I've seen many books and apps meant to teach the teachings of Person X, who died centuries ago. I have a book by Party B called "Life according to Person X". This book says "All Rights Reserved" and it also says

Under the Indian Copyright Act, all rights of the contents and photographs of this book are reserved by Publisher B, B Address. Therefore, no part of this book including the name, title, design, inside matter or photographs be reproduced or copied in any form or by any means, in full or in part, in any language. Breach of this condition is liable to legal action and fine.

Can Party B have the exclusive right to distribute this content? If Party A makes an app almost entirely based on Person X's teaching, can Party B accuse Party A of violating any sort of law? Could Party A then monetise this app?

Is it legal for Party A to use Person X's quotes/teachings souced from Party B's book? Why, and under what circumstances?

  • Are you asking about copyright or about distribution?
    – user4657
    Commented Mar 19, 2017 at 18:26
  • @Nij I think this question is about copyright.
    – wizzwizz4
    Commented Mar 19, 2017 at 18:30
  • So why is distribution relevant?
    – user4657
    Commented Mar 19, 2017 at 18:31
  • @Nij It's relevant because the content is from a copyrighted book but is public domain content. (This question is heavily based on this one, but the OP kept rejecting suggested edits so I was told to post another question by a flag handler.)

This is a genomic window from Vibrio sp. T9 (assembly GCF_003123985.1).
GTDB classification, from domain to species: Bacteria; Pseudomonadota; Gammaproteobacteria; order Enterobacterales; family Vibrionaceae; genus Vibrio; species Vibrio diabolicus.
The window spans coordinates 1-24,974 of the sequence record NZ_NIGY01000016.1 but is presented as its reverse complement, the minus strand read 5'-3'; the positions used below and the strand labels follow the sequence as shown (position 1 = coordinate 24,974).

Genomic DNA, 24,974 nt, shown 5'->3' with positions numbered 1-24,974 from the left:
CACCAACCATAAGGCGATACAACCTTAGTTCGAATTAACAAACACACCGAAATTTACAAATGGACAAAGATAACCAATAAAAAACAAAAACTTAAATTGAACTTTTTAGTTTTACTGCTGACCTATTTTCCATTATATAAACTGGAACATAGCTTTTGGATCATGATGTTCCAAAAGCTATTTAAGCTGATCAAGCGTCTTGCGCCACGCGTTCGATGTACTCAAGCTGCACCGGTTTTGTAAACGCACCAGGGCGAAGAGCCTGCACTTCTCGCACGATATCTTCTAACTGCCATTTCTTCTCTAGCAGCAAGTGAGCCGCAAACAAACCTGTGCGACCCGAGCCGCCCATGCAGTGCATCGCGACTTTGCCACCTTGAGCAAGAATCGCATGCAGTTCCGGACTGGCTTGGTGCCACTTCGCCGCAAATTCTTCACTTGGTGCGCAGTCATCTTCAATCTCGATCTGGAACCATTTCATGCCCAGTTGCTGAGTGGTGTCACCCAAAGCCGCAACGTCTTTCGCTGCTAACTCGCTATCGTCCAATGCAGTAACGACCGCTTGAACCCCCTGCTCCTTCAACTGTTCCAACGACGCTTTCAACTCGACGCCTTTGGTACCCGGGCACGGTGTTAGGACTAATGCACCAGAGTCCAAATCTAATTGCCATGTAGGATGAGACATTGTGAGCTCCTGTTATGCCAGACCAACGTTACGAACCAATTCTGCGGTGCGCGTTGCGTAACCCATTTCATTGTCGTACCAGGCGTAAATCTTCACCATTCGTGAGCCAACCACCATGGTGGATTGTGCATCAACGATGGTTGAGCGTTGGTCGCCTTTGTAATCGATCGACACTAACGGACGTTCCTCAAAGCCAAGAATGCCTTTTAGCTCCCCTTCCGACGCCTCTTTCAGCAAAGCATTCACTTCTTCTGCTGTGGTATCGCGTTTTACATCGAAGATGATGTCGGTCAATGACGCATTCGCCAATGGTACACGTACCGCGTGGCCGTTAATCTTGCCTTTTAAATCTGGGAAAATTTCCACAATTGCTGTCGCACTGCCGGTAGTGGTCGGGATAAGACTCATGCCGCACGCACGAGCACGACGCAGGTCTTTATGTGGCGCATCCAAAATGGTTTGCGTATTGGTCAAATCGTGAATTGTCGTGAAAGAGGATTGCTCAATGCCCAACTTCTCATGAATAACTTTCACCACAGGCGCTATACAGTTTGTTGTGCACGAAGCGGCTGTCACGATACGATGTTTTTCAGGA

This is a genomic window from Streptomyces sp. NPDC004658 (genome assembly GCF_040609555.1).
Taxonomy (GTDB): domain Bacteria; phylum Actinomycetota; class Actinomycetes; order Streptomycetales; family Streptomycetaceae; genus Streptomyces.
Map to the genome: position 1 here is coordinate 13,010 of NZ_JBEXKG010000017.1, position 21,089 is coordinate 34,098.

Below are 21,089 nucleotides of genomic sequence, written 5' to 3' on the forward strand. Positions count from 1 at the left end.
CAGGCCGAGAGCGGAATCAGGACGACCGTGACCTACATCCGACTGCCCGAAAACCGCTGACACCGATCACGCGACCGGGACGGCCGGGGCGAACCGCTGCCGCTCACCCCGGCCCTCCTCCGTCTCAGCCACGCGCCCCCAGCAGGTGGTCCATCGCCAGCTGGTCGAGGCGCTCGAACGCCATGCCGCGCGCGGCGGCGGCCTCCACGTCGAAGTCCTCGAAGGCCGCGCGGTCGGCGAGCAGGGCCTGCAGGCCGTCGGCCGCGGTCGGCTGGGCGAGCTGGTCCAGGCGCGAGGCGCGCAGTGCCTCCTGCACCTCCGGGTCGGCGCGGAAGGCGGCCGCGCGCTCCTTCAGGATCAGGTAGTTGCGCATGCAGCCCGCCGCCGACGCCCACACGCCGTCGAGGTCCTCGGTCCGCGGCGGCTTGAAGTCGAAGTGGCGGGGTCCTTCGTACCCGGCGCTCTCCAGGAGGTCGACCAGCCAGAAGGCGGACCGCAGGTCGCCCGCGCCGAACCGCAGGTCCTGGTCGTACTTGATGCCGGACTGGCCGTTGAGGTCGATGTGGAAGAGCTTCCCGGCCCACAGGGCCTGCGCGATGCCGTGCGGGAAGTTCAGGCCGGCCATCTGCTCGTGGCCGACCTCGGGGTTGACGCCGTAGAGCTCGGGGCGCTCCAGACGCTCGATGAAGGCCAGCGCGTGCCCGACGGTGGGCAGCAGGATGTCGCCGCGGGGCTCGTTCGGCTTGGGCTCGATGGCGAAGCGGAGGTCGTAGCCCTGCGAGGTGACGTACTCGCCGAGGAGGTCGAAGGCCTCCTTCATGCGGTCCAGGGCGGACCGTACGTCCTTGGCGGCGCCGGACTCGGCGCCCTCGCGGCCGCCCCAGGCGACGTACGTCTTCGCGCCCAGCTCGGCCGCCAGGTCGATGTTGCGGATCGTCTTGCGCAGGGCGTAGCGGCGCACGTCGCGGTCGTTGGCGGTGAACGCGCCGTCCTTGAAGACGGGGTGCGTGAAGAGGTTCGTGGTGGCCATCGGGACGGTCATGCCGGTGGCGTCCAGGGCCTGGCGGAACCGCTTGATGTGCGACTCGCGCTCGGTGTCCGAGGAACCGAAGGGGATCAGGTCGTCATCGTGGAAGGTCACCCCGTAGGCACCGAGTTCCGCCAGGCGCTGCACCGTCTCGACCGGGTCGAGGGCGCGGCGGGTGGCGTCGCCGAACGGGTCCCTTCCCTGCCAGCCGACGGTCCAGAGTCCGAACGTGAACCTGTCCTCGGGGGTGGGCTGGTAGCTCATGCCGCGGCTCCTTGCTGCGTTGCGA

– wizzwizz4
    Commented Mar 19, 2017 at 18:32

1 Answer 1


Person X's teachings would not be subject to copyright. Author B's account of person X's teachings would.

If you research, say Buddhism, from various sources you could create a "Basic Buddhism" app and not be infringing. But if you based the app largely on a book Buddhism 101 that could be a derivative work, and thus infringe, if you copied text, or the selection and arrangement of ideas. The publisher does not have the exclusive right to distribute any book or app about Buddhism, but it does have exclusive rights to the specific text Buddhism 101 (if the author made that deal).

Conclusion: don't use a single source. Research your target in multiple sources, and rework the ideas into your own organization, and your own words. You should cite specific sources where unique information was obtained.

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